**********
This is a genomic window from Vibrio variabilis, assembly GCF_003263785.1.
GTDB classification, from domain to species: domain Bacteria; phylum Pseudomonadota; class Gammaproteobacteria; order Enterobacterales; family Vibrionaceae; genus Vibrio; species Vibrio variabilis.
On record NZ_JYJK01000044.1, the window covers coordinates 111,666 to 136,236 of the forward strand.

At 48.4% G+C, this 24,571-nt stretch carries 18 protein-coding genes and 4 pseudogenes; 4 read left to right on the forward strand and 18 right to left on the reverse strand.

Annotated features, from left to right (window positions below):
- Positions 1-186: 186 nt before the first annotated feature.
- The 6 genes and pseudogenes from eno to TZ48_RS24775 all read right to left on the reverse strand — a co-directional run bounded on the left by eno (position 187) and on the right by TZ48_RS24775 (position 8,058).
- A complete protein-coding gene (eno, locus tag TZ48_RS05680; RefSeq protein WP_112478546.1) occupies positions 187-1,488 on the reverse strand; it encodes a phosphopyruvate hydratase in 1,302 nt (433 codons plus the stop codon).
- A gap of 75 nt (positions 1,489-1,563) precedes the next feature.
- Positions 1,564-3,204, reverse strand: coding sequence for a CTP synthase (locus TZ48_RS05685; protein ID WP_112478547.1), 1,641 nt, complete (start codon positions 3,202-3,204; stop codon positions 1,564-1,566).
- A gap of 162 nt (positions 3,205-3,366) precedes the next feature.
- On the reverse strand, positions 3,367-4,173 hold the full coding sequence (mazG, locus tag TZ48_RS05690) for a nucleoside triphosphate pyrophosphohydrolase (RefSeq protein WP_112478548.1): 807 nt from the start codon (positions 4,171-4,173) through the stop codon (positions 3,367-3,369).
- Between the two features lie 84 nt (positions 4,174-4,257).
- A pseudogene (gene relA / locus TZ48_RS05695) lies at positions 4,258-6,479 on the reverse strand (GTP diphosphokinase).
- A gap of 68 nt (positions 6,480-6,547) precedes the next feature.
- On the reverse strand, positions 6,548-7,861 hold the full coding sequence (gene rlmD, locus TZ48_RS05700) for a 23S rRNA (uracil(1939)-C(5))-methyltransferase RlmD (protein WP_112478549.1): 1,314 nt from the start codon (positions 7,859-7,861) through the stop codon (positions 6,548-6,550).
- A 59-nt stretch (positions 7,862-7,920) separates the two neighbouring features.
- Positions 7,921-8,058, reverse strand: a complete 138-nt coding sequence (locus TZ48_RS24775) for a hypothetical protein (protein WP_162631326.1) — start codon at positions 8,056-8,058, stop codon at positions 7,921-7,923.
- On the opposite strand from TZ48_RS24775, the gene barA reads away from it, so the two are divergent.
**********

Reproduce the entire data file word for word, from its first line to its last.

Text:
This is a genomic window from Vibrio variabilis, assembly GCF_003263785.1.
GTDB classification, from domain to species: domain Bacteria; phylum Pseudomonadota; class Gammaproteobacteria; order Enterobacterales; family Vibrionaceae; genus Vibrio; species Vibrio variabilis.
On record NZ_JYJK01000044.1, the window covers coordinates 111,666 to 136,236 of the forward strand.

At 48.4% G+C, this 24,571-nt stretch carries 18 protein-coding genes and 4 pseudogenes; 4 read left to right on the forward strand and 18 right to left on the reverse strand.

Annotated features, from left to right (window positions below):
- Positions 1-186: 186 nt before the first annotated feature.
- The 6 genes and pseudogenes from eno to TZ48_RS24775 all read right to left on the reverse strand — a co-directional run bounded on the left by eno (position 187) and on the right by TZ48_RS24775 (position 8,058).
- A complete protein-coding gene (eno, locus tag TZ48_RS05680; RefSeq protein WP_112478546.1) occupies positions 187-1,488 on the reverse strand; it encodes a phosphopyruvate hydratase in 1,302 nt (433 codons plus the stop codon).
- A gap of 75 nt (positions 1,489-1,563) precedes the next feature.
- Positions 1,564-3,204, reverse strand: coding sequence for a CTP synthase (locus TZ48_RS05685; protein ID WP_112478547.1), 1,641 nt, complete (start codon positions 3,202-3,204; stop codon positions 1,564-1,566).
- A gap of 162 nt (positions 3,205-3,366) precedes the next feature.
- On the reverse strand, positions 3,367-4,173 hold the full coding sequence (mazG, locus tag TZ48_RS05690) for a nucleoside triphosphate pyrophosphohydrolase (RefSeq protein WP_112478548.1): 807 nt from the start codon (positions 4,171-4,173) through the stop codon (positions 3,367-3,369).
- Between the two features lie 84 nt (positions 4,174-4,257).
- A pseudogene (gene relA / locus TZ48_RS05695) lies at positions 4,258-6,479 on the reverse strand (GTP diphosphokinase).
- A gap of 68 nt (positions 6,480-6,547) precedes the next feature.
- On the reverse strand, positions 6,548-7,861 hold the full coding sequence (gene rlmD, locus TZ48_RS05700) for a 23S rRNA (uracil(1939)-C(5))-methyltransferase RlmD (protein WP_112478549.1): 1,314 nt from the start codon (positions 7,859-7,861) through the stop codon (positions 6,548-6,550).
- A 59-nt stretch (positions 7,862-7,920) separates the two neighbouring features.
- Positions 7,921-8,058, reverse strand: a complete 138-nt coding sequence (locus TZ48_RS24775) for a hypothetical protein (protein WP_162631326.1) — start codon at positions 8,056-8,058, stop codon at positions 7,921-7,923.
- On the opposite strand from TZ48_RS24775, the gene barA reads away from it, so the two are divergent.